"The practice of 'blurbing' has a fairly ignoble reputation, seeming to many like an endless merry-go-round of hype, mutual back-slapping and back-scratching; the worst kind of literary cronyism," longtime copywriter Louise Willder wrote in her book Blurb Your Enthusiasm

A recent dustup about extracting positive blurbs from negative reviews dragged another familiar, if always unsettling, aspect of blurbing from the shadows into the light again. 

In mid-August, media reports appeared regarding some blurbs used on the U.K. edition of Jordan Peterson's Beyond Order: 12 More Rules for Life, which had "drawn criticism for splicing negative quotes from reviewers to suggest positive endorsements for the book," the Bookseller reported. Several journalists from major newspapers, including Sunday Times literary editor Johanna Thomas-Corr, had spoken out about the situation while other commentators believed the wider industry practice needed to be examined.

Thomas-Corr, who discovered that parts of her review of Peterson's book for the New Statesman were misused on the book's cover, wrote in the Sunday Times: "You can imagine my surprise, then, when I learnt via social media of a controversy... whereby damning reviews had somehow become lavish praise.... Of course, most people in publishing are aware of the industry's log-rolling practices, but many feel a line has been irreversibly crossed... I suspect the industry will have to review its practices."

While acknowledging in Blurb Your Enthusiasm that, as a copywriter, she was capable of "filleting reviews" for jacket copy, Willder also noted there was a line she wouldn't cross: "Breaking up and reordering the words from a review is common practice, but pretending a bad review is good is beyond the pale."

A BBC News report on the Peterson incident echoed the hope that this could lead to a wider debate on the subject of blurbs: "Although it is normal for publishers to use techniques to increase sales, the complaints could raise questions in the publishing industry about selective quoting."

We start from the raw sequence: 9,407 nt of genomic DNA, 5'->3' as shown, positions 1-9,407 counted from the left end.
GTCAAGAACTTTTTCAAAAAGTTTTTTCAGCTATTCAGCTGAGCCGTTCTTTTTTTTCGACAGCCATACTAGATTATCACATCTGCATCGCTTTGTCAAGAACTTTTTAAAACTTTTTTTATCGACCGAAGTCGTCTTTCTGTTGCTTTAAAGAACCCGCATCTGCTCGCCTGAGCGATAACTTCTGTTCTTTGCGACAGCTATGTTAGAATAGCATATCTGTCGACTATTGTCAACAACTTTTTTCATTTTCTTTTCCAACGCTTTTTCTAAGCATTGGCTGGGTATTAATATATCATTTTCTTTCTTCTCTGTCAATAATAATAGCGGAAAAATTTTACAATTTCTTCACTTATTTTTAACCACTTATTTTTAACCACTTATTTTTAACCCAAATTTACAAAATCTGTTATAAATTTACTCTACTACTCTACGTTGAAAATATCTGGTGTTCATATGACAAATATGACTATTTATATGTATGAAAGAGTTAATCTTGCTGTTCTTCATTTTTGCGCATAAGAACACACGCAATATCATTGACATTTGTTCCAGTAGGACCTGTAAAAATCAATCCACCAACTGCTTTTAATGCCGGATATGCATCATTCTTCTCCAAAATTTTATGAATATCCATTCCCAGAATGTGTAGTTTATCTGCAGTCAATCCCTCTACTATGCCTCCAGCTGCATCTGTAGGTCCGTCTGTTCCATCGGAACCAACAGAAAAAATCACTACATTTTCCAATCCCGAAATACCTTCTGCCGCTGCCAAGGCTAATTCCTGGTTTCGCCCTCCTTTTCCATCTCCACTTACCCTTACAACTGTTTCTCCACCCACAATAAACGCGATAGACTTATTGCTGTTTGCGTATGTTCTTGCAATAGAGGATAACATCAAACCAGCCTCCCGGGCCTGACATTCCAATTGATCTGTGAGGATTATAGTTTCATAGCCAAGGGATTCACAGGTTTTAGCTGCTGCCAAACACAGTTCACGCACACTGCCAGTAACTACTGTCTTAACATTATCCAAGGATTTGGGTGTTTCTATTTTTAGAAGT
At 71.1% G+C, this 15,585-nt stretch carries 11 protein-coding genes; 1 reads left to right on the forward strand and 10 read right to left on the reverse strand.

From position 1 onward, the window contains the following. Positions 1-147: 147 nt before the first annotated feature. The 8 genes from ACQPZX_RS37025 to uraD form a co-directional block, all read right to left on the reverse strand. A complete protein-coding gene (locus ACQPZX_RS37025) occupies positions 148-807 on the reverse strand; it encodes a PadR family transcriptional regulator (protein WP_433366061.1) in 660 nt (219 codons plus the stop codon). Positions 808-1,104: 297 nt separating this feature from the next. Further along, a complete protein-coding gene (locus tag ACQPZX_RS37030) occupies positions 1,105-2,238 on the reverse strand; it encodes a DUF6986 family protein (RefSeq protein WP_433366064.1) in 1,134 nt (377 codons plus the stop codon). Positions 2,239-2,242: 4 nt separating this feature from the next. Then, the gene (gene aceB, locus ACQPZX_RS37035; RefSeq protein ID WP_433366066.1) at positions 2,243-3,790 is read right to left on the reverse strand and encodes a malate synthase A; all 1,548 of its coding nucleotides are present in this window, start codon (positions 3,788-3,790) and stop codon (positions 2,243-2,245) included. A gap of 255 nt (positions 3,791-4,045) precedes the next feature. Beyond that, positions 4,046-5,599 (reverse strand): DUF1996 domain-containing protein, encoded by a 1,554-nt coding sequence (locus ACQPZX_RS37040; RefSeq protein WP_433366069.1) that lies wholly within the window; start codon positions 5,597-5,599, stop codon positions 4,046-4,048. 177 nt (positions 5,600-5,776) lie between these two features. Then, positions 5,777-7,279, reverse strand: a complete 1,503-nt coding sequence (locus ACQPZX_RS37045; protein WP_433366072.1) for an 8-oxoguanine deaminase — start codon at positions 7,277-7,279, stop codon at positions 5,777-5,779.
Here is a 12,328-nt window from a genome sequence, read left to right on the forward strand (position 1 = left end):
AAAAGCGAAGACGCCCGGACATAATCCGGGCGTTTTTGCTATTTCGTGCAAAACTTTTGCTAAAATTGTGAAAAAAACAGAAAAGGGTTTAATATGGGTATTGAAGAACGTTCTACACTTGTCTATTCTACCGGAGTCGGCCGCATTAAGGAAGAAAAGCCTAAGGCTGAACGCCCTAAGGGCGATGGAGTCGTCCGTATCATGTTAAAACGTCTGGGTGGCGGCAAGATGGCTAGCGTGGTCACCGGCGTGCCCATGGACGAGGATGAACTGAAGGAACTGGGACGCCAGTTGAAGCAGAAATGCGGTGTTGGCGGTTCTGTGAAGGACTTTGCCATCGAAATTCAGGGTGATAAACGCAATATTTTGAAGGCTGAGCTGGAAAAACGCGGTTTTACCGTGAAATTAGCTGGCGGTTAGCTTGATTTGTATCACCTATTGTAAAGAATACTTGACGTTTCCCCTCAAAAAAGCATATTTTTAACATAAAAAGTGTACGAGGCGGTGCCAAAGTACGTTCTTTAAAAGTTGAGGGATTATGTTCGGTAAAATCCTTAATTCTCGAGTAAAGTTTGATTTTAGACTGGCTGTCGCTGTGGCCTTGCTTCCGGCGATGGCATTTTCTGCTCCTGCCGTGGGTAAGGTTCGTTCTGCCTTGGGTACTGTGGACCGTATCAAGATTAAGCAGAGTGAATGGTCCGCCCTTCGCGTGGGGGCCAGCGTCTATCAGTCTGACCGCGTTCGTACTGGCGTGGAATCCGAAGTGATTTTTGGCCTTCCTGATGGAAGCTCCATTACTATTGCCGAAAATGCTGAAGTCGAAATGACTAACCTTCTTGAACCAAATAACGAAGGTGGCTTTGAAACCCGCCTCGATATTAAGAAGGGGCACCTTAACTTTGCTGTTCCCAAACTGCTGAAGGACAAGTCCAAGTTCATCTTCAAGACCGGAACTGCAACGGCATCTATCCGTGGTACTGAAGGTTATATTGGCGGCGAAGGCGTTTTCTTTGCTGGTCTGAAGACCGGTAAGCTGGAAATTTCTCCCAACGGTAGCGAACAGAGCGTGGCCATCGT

A couple of weeks after the initial furor, the Bookseller followed up with a piece reporting that the Society of Authors had denounced the industry's "morally questionable" use of "puff" on book jackets. 

"Quoting lines out of context isn't clever marketing, readers deserve to know what they are buying and reviewers deserve the confidence that their comments will be honestly represented," said Nicola Solomon, CEO of the SoA. "Everyone understands that there will be some 'puff' but this goes far beyond that and there should be no place for it in an industry built on the exchange of creativity, knowledge and ideas.... Readers and authors deserve honest, fair marketing from publishers. We can't get that by undermining and misrepresenting one writer to boost the sales of another."

In the wake of the controversy, a spokesperson for Bonnier Books UK (which isn't Jordan Peterson's publisher) told the Bookseller it is planning a best practice guide for future use: "Our teams apply common sense and respect in terms of the use of these blurbs. We appreciate the time and level of engagement that goes into every write-up, and any shortened quotes should always reflect the tone and intention of the original review."

In The Art of the Publisher ("Highly recommended!!!"--me), Roberto Calasso observed of the cover flap copy for his press, Adelphi Edizioni:

From the very beginning, they obeyed one single rule: that we ourselves could take them at face value; and one single desire: that our readers, contrary to custom, could do the same. In that cramped rhetorical space, less fascinating than that of a sonnet but equally exacting, there was room for just a few effectual words, like when you introduce one friend to another and you must overcome the slight embarrassment that always exists in every introduction, above all between friends, as much as respecting the rules of good manners that prevent you from emphasizing the defects of the friend being introduced. But there was, in all this, also an element of constraint: it is well known that the art of sound praise is no less difficult than that of scathing criticism.

Sounds like the perfect epigraph for a book blurb best practice guide.

--Robert Gray, contributing editor